Revenge of The Fanboy

Alex Ross, painter of supermen and superwomen, makes it easy to believe in heroes

Kingdom Come also was turned into a novel...

"Oh, dear God," Ross groans. "Why don't you take out a pin and poke me in the ass right now?"

Not one to miss taking a swipe at greed, Ross' follow-up to Kingdom Come was the ultimate downer: Uncle Sam. The two-book series for DC's Vertigo offshoot told the story of a homeless man, who indeed looks like the title character, suffering for our country's sins. Bouncing through time, Sam finds himself in a mental asylum, in the middle of battlefields, speaking to Abraham Lincoln, and, finally, face to face with a grand, glib version of himself who speaks in George Bush platitudes. Ross' vision of America as "a big advertisement for a product that doesn't exist" sold poorly (around 20,000 copies). He could have expected no less.

The two sides of Alex Ross: Kingdom Come's Superman and Earth X's Captain America, painted for Wizard magazine
The two sides of Alex Ross: Kingdom Come's Superman and Earth X's Captain America, painted for Wizard magazine
A scene from Batman: War on Crime
A scene from Batman: War on Crime

Early last year, Ross debuted his own follow-up to Kingdom Come--using Marvel, not DC, characters. Titled Earth X, the series also was set 20 years in the future, where everyone on earth is a superhuman, the result of a mysterious plague that has rendered all of humanity, in essence, mutant X-Men. Spider-Man has become a fat slob, Daredevil is invincible, and Captain America is a scarred relic out to save the earth from itself. This July, Ross and his collaborators will present Universe X, in which humans, when presented with a "cure," reject it, deciding they no longer wish to be mortal. Ross will then follow that up with his third "big book" for DC, this one starring Captain Marvel: Shazam! Power of Hope.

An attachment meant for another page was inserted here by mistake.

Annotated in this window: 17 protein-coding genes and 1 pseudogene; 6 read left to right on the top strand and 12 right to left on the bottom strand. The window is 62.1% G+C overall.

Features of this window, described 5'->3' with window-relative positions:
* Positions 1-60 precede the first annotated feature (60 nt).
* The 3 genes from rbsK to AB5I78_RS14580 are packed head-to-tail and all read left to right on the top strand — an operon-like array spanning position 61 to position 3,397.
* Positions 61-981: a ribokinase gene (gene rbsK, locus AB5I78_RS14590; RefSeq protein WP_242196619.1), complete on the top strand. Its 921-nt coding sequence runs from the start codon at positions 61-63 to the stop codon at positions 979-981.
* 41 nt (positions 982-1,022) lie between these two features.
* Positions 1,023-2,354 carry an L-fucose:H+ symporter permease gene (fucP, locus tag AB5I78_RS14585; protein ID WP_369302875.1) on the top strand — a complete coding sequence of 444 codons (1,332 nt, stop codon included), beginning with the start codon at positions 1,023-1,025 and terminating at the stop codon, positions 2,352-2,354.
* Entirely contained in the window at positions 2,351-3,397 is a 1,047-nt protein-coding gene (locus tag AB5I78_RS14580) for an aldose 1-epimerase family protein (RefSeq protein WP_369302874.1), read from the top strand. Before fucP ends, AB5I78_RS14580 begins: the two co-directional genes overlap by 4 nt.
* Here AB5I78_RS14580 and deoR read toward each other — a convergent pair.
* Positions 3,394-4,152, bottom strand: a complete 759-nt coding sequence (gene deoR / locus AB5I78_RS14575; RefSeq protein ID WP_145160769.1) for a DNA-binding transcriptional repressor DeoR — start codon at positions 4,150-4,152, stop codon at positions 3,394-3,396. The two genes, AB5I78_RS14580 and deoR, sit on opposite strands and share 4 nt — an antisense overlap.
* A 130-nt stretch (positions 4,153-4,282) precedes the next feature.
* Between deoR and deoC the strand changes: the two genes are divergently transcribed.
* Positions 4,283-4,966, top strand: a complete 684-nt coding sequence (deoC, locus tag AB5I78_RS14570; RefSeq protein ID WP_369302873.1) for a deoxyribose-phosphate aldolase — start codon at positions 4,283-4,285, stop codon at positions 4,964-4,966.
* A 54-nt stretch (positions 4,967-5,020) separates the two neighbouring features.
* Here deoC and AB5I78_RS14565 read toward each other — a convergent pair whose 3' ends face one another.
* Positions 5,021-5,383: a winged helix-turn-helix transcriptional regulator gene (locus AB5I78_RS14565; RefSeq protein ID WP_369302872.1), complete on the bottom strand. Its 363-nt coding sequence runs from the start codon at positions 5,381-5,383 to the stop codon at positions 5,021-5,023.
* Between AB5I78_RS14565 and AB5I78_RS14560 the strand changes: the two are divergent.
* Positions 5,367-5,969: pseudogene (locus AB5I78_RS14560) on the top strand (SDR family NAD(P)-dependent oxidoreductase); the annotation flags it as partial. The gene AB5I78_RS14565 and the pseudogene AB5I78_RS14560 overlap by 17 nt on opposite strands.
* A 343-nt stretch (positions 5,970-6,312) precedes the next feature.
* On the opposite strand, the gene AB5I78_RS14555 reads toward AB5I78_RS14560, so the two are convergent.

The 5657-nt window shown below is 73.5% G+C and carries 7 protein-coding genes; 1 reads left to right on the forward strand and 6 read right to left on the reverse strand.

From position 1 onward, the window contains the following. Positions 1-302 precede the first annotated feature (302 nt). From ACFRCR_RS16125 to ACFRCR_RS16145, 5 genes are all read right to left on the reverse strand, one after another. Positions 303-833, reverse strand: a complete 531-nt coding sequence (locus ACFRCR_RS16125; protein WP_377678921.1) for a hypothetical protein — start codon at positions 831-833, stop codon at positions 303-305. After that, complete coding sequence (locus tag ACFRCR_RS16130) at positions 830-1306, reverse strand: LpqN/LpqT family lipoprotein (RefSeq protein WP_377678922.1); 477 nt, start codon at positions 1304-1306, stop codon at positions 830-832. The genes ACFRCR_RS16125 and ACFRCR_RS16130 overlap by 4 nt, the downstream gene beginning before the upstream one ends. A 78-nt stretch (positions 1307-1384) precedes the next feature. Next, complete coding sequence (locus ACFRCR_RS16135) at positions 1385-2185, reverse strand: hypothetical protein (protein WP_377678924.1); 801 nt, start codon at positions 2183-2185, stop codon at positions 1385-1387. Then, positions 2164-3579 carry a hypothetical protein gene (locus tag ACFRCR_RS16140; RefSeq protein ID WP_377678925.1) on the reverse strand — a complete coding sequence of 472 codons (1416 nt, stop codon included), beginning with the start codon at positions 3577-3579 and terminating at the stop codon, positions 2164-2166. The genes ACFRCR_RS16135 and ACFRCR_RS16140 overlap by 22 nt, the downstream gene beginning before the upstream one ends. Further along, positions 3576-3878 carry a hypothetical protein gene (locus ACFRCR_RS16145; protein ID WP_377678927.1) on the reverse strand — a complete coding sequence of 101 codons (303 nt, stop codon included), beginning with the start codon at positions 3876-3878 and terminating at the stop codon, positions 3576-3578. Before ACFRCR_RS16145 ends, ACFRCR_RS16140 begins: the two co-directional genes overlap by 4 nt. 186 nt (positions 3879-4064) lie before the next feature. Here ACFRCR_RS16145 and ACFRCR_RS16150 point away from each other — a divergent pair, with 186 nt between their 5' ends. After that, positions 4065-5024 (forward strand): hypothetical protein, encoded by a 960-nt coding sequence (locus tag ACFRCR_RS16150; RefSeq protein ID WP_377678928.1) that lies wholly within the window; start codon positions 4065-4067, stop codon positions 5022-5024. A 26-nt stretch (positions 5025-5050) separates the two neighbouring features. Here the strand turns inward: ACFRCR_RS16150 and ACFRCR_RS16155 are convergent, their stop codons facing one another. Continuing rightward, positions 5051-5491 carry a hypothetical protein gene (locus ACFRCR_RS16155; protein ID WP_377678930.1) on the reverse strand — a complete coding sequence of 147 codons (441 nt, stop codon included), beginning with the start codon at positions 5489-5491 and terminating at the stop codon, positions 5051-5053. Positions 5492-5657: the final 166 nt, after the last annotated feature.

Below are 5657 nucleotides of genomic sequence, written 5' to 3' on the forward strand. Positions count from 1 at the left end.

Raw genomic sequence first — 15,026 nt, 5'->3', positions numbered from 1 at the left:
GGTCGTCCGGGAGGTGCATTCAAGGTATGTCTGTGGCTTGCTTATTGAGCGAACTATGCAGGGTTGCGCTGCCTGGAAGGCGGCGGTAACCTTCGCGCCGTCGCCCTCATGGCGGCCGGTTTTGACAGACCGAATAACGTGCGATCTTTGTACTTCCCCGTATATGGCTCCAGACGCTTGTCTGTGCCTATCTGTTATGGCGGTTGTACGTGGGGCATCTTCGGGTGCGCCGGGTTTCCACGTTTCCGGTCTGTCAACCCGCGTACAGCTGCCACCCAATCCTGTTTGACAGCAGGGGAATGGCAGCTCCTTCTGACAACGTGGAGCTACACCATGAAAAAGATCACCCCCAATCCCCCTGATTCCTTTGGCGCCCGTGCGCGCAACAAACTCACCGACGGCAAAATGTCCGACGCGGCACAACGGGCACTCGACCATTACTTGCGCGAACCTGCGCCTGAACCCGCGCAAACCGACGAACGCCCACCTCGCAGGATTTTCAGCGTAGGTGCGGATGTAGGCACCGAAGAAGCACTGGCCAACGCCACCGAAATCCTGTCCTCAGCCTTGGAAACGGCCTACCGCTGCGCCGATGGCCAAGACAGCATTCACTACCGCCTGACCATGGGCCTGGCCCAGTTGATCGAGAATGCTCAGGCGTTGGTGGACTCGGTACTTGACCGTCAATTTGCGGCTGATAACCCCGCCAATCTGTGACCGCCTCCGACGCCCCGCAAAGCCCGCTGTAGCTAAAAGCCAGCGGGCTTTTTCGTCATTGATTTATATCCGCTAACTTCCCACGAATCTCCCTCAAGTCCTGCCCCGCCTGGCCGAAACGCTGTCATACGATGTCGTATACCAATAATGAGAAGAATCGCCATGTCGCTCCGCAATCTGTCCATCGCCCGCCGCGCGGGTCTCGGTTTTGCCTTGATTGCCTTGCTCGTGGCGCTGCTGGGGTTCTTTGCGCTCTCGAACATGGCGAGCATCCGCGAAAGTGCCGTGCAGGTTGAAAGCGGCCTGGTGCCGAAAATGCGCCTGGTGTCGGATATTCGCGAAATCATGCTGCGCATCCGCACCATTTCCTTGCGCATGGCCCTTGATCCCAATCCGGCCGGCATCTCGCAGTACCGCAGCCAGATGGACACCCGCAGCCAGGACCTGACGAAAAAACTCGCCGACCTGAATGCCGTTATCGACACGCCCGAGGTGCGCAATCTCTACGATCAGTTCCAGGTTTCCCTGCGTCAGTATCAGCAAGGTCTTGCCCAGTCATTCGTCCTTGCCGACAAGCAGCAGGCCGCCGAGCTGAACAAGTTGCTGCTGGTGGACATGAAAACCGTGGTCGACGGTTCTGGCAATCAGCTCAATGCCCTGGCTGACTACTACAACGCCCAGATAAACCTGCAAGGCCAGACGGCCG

Ross insists he loses money doing these oversize books for DC, that he can make far more doing a single cover illustration for a comics mag such as Wizard--a couple thousand bucks a pop, and he's finishing two this very afternoon. And most of the proceeds from the sales of Superman: Peace on Earth and Batman: War on Crime, in addition to original pieces of Ross' art, go to various charities, including the Make-A-Wish Foundation and UNICEF.

Ross likes to say it's his small way of acting like a superhero, of doing some good when he could easily do nothing. "These characters are about action beyond yourself," he says. Ross then chuckles, realizing he could easily be confused with a man who takes himself--and his comic books--quite seriously.

"Hey, I'm as big of a prick as anybody else," he says, his voice rising. It's what that character is capable of. It's what that concept is good for. The hope is that you begin to instill in other people a sense of the passion and the understanding of the values that those characters are supposed to represent. I mean, ultimately superheroes were created as not just entertainment icons, but as metaphors for virtuous thought. The entire concept of the superhero is an altruistic act, so, therefore, there's a philosophy behind that that is generally lost on modern society. Are these comics going to be part of rekindling a little bit of that? I can only pray so, but you never know if that is going to be the case."

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